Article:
You can also use two moving averages to identify crossover trading opportunities. Traders do this by combining short-term MA with a medium-term or long-term moving average. Setting up two moving average indicators, short-term and long-term moving average can be referred to as price crossovers. The general rules for crossover signals are:
- When you see that the short-term moving average crosses over the long-term moving average then it means a bullish signal (bullish crossover) also named a golden cross;
- If the short-term moving average crosses below the long-term moving average, then it gives a bearish signal or dead cross.
Let’s look at the graph below where the 20-day moving average and 50 day moving average are plotted.
At the upper left side of the graph, the 20-day moving average line crosses below the 50-day line in a downward direction. The point is signalling a bearish movement. On the other hand, a gold cross is identified on the graph on the right side when the shorter time-frame moving average crosses over the 50-day moving average, signalling a bullish movement.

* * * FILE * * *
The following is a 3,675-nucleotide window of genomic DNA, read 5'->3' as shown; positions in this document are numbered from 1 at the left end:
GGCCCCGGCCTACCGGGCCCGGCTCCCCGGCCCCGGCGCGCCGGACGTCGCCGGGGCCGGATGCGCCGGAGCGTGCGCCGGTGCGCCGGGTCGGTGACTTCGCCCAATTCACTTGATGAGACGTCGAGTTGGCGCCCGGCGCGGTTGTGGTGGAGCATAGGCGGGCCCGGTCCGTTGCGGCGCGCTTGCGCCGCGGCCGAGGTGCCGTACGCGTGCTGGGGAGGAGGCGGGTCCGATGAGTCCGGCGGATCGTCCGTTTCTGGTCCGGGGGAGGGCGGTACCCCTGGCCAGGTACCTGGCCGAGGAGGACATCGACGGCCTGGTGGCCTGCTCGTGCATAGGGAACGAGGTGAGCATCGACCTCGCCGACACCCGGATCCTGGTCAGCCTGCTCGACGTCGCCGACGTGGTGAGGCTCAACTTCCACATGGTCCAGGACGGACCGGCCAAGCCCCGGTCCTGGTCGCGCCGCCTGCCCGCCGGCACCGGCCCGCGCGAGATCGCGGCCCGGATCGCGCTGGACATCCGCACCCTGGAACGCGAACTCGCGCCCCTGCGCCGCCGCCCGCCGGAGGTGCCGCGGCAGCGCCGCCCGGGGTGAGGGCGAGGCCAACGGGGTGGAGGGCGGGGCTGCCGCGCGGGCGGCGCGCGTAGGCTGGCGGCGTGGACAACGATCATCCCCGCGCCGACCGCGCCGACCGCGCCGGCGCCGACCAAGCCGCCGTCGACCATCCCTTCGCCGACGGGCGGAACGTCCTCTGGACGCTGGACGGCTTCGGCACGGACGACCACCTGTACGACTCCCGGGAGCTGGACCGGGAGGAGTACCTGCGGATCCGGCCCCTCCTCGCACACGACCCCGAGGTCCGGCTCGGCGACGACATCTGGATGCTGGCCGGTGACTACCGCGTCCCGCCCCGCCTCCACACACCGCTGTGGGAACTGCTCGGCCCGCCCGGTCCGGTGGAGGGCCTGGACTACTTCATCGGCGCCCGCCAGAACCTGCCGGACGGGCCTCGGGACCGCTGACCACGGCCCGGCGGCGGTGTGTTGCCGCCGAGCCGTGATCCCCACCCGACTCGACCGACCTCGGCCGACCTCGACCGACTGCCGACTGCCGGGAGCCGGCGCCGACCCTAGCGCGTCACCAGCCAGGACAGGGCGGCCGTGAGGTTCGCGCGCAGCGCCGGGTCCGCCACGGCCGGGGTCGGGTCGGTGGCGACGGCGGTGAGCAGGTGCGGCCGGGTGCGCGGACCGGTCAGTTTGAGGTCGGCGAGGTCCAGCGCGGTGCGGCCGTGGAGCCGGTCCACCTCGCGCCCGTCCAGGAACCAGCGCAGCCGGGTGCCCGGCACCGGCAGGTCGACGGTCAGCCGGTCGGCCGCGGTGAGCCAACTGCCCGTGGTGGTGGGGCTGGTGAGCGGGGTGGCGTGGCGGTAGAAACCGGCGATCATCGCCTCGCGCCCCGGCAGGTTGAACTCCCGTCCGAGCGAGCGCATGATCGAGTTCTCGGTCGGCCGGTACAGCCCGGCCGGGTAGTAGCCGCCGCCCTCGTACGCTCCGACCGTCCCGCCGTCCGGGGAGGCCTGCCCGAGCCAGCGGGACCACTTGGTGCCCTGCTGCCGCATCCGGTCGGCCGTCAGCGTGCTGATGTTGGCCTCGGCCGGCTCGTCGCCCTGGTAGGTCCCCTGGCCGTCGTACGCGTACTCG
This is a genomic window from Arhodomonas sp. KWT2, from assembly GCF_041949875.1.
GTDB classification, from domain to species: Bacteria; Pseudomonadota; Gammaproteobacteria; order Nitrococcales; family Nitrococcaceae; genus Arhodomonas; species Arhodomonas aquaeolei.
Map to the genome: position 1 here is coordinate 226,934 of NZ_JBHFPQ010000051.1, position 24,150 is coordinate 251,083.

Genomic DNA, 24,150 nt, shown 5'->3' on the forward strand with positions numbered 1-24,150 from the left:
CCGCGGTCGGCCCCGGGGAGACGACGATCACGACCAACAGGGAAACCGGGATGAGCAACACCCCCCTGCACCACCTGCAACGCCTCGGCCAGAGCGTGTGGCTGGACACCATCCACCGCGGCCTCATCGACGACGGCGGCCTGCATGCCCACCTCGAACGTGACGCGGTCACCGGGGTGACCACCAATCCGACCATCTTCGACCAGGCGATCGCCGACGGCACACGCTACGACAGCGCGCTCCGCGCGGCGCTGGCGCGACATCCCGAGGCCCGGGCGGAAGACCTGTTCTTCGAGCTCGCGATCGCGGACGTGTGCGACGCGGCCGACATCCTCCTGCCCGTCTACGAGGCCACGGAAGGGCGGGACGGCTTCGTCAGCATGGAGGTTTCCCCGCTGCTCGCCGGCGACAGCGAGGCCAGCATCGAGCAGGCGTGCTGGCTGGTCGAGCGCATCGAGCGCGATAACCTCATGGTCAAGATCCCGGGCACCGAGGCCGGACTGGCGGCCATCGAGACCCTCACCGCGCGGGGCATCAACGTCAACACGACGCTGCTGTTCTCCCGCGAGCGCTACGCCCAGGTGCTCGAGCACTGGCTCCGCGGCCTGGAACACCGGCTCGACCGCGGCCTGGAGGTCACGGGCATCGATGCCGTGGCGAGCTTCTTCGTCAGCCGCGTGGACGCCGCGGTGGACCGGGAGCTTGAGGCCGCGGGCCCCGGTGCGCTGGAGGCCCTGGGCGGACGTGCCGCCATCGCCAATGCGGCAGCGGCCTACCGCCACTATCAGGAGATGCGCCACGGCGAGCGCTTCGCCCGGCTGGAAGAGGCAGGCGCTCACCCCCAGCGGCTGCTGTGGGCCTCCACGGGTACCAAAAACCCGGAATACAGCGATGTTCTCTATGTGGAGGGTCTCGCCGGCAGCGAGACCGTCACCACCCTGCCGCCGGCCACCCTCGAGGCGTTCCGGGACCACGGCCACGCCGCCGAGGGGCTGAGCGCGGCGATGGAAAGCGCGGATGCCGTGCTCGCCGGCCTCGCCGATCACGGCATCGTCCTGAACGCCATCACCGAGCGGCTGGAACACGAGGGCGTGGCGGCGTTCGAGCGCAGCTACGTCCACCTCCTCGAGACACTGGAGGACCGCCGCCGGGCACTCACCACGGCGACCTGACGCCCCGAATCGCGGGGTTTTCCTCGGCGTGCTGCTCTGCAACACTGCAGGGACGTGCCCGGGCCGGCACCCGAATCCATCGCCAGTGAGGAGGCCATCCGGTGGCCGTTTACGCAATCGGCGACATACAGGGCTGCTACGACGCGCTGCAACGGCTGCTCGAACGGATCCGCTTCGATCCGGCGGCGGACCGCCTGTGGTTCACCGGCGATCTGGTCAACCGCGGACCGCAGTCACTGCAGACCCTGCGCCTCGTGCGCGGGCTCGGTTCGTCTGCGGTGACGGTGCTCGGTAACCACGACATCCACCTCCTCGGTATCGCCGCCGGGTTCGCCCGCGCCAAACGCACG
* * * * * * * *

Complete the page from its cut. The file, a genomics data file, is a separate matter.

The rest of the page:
The downside is that when a stable long-term trend is not identified, the crossover signals may be inadequate because of lagging in the moving averages. Be aware that in a volatile market, you can be exposed to a whipsaw (sudden reverse movements in prices) when using the crossover signals. This is especially important for short term traders as they are more exposed to volatility compared to long-term traders.
Support and resistance